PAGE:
Make A Wish

Nolan Erwin, 7, poses with his sister, Alice Charron, 10, celebrating the deck built at his Rutland Town home by VMS Construction with the help of r.k. Miles and Make-A-Wish Vermont during an event on July 5 with his parents, Eric Erwin and Brittney Scott.

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A Rutland Town 7-year-old has a safe new deck so he can easily reach his backyard thanks to the help of Make-A-Wish and local contracting companies that came together to provide it without charge for his family.

Nolan Erwin has a rare genetic disorder, that is one of the congenital disorders of glycosylation, also known as CDG, according to his father, Eric Erwin.

“We’re kind of learning about it as we go along as well as most doctors and specialists that we work with between Boston and Dartmouth. We’re the only ones in the state of Vermont and then, I think, one more (case) in New Hampshire,” he said.

As a result, Nolan has had problems such as seizures, and breathing and eating difficulties since he was an infant. He also suffers from a visual disability.

But Nolan loves being outside and spending time with his siblings.

Eric Erwin said the family had originally contacted the staff at Make-A-Wish Vermont with a wish for Nolan to visit Florida. Eric Erwin said he and Brittney Scott, Nolan’s mother, ultimately decided that wasn’t the right wish because of the pandemic. In addition to the travel restrictions, the family had to be sure Nolan wasn’t exposed to COVID-19.

“We decided we needed something for him, space-wise. He’s always at home, we don’t go anywhere and we have a poor yard you can’t really have a wheelchair on,” he said.

The idea came up that a deck could help Nolan spend more time outside with his family.

“Everyone seemed to jump on board very quickly. I think from start to finish it was a couple of weeks between being an idea and being finished. It was amazing,” Eric Erwin said.

Vic Shappy, owner of VMS Construction in Rutland, said he was contacted by Make-A-Wish staff about making Nolan’s wish come true. He donated the concept and design and about half a dozen workers from his company did the construction work last month. Shappy said the work took about two days.

“It was great. It was pretty heartwarming. I think my guys really enjoyed it. We’re proud to be involved with it. It was cool. It was fun,” he said.

The result, Shappy said, was a 12-foot by 16-foot deck with a rail and stairs. The rail is made of wood with stainless steel cables so that they don’t obstruct Nolan’s view.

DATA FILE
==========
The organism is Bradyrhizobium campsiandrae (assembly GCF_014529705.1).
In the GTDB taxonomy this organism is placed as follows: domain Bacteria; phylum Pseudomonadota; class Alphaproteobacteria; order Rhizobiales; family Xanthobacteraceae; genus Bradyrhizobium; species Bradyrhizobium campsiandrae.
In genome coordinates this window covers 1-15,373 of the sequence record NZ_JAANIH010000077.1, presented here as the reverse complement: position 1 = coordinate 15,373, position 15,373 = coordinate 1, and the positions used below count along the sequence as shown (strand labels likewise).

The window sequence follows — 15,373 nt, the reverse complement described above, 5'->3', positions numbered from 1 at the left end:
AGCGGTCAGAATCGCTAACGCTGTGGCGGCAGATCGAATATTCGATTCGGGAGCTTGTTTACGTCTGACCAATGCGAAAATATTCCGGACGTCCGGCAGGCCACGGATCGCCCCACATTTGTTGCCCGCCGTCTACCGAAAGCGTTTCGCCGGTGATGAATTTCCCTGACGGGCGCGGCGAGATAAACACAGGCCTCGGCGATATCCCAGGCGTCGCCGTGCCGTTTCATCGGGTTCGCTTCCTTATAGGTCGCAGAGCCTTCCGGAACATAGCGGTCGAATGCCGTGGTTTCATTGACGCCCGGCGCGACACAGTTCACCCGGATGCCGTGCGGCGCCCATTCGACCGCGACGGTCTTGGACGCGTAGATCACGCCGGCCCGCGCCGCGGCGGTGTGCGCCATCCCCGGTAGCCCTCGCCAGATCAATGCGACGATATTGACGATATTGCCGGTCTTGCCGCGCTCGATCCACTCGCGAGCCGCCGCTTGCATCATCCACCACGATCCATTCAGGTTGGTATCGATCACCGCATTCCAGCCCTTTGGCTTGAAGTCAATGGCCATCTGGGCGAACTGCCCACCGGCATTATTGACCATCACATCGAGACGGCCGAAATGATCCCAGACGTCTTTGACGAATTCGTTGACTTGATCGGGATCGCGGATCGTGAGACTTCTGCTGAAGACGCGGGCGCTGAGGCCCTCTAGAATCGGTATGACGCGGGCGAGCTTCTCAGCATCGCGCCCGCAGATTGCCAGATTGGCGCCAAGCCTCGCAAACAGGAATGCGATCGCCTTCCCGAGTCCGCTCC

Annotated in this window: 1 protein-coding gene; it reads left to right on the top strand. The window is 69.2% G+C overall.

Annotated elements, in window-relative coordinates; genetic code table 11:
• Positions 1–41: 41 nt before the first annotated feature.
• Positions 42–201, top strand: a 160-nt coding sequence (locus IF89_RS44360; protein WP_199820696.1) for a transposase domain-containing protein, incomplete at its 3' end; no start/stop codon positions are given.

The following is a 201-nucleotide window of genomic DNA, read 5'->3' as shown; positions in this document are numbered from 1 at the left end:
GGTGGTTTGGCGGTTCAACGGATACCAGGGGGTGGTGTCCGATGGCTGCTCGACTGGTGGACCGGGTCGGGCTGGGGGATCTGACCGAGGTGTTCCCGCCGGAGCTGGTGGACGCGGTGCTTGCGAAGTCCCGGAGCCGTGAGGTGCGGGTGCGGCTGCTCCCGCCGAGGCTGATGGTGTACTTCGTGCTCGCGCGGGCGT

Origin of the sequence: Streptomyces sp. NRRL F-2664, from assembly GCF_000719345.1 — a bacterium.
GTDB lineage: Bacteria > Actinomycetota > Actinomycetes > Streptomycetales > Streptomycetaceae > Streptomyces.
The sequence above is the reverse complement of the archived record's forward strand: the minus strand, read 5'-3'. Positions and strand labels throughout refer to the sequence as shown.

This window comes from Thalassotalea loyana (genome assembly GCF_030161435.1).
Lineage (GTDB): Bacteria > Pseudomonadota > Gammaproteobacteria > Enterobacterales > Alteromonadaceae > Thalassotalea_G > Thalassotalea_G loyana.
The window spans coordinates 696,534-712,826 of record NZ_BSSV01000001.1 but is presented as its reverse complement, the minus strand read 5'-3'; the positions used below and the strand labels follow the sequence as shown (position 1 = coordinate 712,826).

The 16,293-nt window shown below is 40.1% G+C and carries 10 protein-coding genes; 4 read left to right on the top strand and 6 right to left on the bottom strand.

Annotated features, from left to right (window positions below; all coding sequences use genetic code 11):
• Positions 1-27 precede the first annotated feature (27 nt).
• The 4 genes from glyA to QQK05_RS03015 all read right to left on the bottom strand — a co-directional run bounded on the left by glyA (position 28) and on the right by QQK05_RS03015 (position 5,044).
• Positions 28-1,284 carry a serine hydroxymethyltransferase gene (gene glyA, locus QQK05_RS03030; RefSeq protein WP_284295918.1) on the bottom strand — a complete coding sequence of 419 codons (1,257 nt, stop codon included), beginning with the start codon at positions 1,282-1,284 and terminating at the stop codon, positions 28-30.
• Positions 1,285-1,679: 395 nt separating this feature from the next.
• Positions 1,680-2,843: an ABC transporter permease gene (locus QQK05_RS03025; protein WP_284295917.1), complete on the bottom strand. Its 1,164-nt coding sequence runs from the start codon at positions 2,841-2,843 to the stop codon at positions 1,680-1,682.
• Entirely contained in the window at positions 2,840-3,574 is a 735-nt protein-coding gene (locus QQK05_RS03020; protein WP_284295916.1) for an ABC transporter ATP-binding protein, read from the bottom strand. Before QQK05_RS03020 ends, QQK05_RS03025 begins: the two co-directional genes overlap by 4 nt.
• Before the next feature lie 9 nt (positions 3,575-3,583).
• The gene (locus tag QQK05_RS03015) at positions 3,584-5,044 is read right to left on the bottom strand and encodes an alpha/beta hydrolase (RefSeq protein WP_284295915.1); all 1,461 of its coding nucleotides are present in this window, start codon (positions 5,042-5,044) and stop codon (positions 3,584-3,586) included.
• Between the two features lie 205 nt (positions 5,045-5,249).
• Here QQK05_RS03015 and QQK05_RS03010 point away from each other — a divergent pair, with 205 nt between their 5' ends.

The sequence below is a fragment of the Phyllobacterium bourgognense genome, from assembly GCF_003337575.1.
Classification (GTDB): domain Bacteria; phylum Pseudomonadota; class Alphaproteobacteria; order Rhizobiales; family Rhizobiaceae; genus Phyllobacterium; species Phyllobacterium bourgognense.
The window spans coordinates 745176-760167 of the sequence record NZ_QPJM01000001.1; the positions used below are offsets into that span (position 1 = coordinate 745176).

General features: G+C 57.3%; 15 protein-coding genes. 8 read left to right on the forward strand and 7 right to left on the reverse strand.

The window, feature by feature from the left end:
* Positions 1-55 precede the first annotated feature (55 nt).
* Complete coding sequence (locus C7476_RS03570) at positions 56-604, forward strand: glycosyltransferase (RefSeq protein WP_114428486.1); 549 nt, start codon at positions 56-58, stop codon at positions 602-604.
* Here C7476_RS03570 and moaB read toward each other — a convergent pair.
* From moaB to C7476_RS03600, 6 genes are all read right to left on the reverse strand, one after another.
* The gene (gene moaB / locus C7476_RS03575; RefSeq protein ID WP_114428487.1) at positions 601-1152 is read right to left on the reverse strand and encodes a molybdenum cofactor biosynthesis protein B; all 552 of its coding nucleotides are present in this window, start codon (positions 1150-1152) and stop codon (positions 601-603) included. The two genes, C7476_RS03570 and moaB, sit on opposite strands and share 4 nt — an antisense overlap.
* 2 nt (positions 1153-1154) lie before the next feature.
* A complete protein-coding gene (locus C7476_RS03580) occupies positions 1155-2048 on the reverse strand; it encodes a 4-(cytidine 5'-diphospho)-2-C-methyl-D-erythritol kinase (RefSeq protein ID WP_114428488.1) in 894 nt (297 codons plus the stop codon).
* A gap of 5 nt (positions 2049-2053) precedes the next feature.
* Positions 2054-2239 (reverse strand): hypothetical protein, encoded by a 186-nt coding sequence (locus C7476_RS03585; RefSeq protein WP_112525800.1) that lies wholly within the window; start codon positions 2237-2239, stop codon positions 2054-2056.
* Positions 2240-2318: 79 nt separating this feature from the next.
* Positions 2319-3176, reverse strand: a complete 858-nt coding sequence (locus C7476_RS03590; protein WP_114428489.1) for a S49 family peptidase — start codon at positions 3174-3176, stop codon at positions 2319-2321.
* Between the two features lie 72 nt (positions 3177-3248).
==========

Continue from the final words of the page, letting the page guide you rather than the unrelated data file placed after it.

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Shappy said he was invited by Dave Wolk, former president of Castleton University and superintendent of the Rutland City Schools, who is a neighbor, to be part of the wish project. When he learned more, Shappy said, he realized he was related to Scott, Nolan’s mother.

“It was kind of a coincidence, but it was kind of neat. Obviously, I said, ‘Yeah, we would get involved,’” he said.

When Shappy contacted r.k. Miles, he explained what VMS would be doing and why. He said Dave Seward, sales manager for Miles, told him the Manchester-based building materials supplier told him that if VMS was donating the labor, they would donate the materials.

Seward said r.k. Miles has a history of giving back to the community “quietly, in the background, trying to help people.”

“It’s a good feeling. (The Erwin family have) a lot of challenges going on. I was there a few days before everything started and I went home feeling pretty good that we were going to help this family out,” he said.

A release from Make-A-Wish pointed out the contributions from VMS and Miles were valuable not just because they were donated but because contractors and building supplies are challenging to find now.

Eric Erwin said the deck comes right to the back door of his Rutland Town home, making it easier to bring Nolan outside.

“He’s got four other siblings. He loves listening to them, yelling, screaming, crying. He has a great time with that, any sound he’s able to capture,” he said.

Nolan also enjoys listening to wind chimes and the birds who use the feeders in the yard, but Eric Erwin said the real goal for the deck was so Nolan could spend more time with his family.

He said the deck was “fantastic” and he considered it a blessing for a family dealing with so many issues.

“Maybe a week or two ago, we put him outside on the couch. We have a little furniture that they had given us a budget for. We were out there until 11 p.m. He fell asleep on the couch under the stars. It was just peaceful,” Eric Erwin said.